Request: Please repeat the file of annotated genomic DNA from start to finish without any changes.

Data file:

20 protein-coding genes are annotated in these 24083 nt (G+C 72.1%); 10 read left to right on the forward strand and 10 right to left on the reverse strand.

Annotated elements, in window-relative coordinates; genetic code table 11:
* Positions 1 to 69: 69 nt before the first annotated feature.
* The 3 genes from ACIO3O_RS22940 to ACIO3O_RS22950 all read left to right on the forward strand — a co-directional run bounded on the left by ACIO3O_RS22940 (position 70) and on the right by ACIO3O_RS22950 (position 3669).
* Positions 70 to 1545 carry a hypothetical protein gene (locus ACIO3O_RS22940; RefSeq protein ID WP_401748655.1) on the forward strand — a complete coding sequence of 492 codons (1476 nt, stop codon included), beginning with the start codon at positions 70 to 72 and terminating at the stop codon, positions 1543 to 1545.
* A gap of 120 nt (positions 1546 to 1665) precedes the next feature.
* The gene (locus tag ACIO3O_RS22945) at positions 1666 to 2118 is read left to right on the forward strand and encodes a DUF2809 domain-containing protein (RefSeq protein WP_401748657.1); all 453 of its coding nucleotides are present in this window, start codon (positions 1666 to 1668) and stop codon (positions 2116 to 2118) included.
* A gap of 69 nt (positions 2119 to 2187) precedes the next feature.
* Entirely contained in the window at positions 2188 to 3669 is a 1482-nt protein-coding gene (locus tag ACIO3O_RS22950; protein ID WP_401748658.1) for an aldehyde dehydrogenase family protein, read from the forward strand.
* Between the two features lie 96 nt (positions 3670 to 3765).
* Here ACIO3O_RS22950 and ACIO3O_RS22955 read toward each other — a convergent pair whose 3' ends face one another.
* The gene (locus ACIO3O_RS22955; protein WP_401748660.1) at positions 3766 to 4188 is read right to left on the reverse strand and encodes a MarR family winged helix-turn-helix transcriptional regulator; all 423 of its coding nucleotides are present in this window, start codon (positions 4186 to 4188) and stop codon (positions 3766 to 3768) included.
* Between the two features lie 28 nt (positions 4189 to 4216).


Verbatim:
20 protein-coding genes are annotated in these 24083 nt (G+C 72.1%); 10 read left to right on the forward strand and 10 right to left on the reverse strand.

Annotated elements, in window-relative coordinates; genetic code table 11:
* Positions 1 to 69: 69 nt before the first annotated feature.
* The 3 genes from ACIO3O_RS22940 to ACIO3O_RS22950 all read left to right on the forward strand — a co-directional run bounded on the left by ACIO3O_RS22940 (position 70) and on the right by ACIO3O_RS22950 (position 3669).
* Positions 70 to 1545 carry a hypothetical protein gene (locus ACIO3O_RS22940; RefSeq protein ID WP_401748655.1) on the forward strand — a complete coding sequence of 492 codons (1476 nt, stop codon included), beginning with the start codon at positions 70 to 72 and terminating at the stop codon, positions 1543 to 1545.
* A gap of 120 nt (positions 1546 to 1665) precedes the next feature.
* The gene (locus tag ACIO3O_RS22945) at positions 1666 to 2118 is read left to right on the forward strand and encodes a DUF2809 domain-containing protein (RefSeq protein WP_401748657.1); all 453 of its coding nucleotides are present in this window, start codon (positions 1666 to 1668) and stop codon (positions 2116 to 2118) included.
* A gap of 69 nt (positions 2119 to 2187) precedes the next feature.
* Entirely contained in the window at positions 2188 to 3669 is a 1482-nt protein-coding gene (locus tag ACIO3O_RS22950; protein ID WP_401748658.1) for an aldehyde dehydrogenase family protein, read from the forward strand.
* Between the two features lie 96 nt (positions 3670 to 3765).
* Here ACIO3O_RS22950 and ACIO3O_RS22955 read toward each other — a convergent pair whose 3' ends face one another.
* The gene (locus ACIO3O_RS22955; protein WP_401748660.1) at positions 3766 to 4188 is read right to left on the reverse strand and encodes a MarR family winged helix-turn-helix transcriptional regulator; all 423 of its coding nucleotides are present in this window, start codon (positions 4186 to 4188) and stop codon (positions 3766 to 3768) included.
* Between the two features lie 28 nt (positions 4189 to 4216).